A knockout performance by Finnish actress Linda Zilliacus is the main reason to watch “About Sara,” a drama spread across 10 years (and several partners) in an ambitious young woman’s life. Present in basically every scene, Zilliacus is convincing in a way that almost overcomes the script’s weaknesses. Pic opened locally to mixed reviews, but poor B.O. ; its foreign future lies mostly in sales to TV and DVD.
Sara (Zilliacus) is in her early 20s and lives in Malmo, in the south of Sweden. Her father is dead, and Sara and her mother (Siw Erixon) have been forced to sell the house where they’ve always lived, with daughter reluctantly agreeing to put her confused mom in a hospital.
Sara’s b.f., Kalle (Alexander Skarsgard), is a celebrated soccer player and likes the high life fame brings. He is not pleased when Sara starts to work and enrolls in a course in school; they decide to marry, but it doesn’t last long. Work also destroys Sara’s next relationship, with a colleague, Stefan (Hugo Emretsson), when she gets a senior position he was trying to land.
A few years on, Sara can afford to buy the old house where she and her mother used to liveand she hires a couple of carpenters to renovate the rundown building. Wanting to become a mother, but not necessarily have a man in her life, she invites different guys to her bed in order to become pregnant. At the same time, she and one of the carpenters, Pelle (Alexander Karim), start eyeing one another.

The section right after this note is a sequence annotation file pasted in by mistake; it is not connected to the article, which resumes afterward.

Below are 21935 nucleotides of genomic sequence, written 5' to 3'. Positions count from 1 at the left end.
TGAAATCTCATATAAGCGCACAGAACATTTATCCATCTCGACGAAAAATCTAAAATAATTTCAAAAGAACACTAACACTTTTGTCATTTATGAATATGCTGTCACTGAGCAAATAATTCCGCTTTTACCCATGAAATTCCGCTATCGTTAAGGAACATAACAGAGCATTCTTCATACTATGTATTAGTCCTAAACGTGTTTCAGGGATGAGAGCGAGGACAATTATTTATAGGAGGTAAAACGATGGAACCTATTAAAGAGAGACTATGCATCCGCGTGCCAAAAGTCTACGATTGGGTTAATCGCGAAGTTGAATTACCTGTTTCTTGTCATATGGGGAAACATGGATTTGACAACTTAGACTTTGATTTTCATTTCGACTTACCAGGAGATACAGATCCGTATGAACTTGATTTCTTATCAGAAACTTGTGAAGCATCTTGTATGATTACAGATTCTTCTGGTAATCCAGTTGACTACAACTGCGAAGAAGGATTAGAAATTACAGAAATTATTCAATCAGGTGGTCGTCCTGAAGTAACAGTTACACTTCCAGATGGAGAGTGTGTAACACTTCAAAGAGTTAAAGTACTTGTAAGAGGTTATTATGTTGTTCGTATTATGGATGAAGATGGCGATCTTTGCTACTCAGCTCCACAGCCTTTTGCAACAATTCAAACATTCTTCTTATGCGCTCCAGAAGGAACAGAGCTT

Writer-director Othman Karim and thesp Alexander Karim are the younger brothers of filmmaker Baker Karim, who made “Four Women” some years ago. Othman has been a well-known TV host and directed several shorts and docus. This is his first feature and, though the script has some major flaws (the predictability of the Sara-Pelle romance, and her desire to rebuild the old family house), it’s an enjoyable movie, with Zilliacus shining in a part that forces her to reveal her inner self as well as her body.
Previously seen as the protag’s love interest in Oscar-nommed “Evil,” Zilliacus is a terrific actress, with the ability, in a natural way, to look older and more mature when required. However, it’s the first part of the movie that’s best, with Skarsgard, until now mostly cast as a hunk, getting to play a character who’s angst-ridden.
Technically, film is fine. Malmo hasn’t been used a lot as a location recently, and it’s refreshing to see streets and buildings that seem new.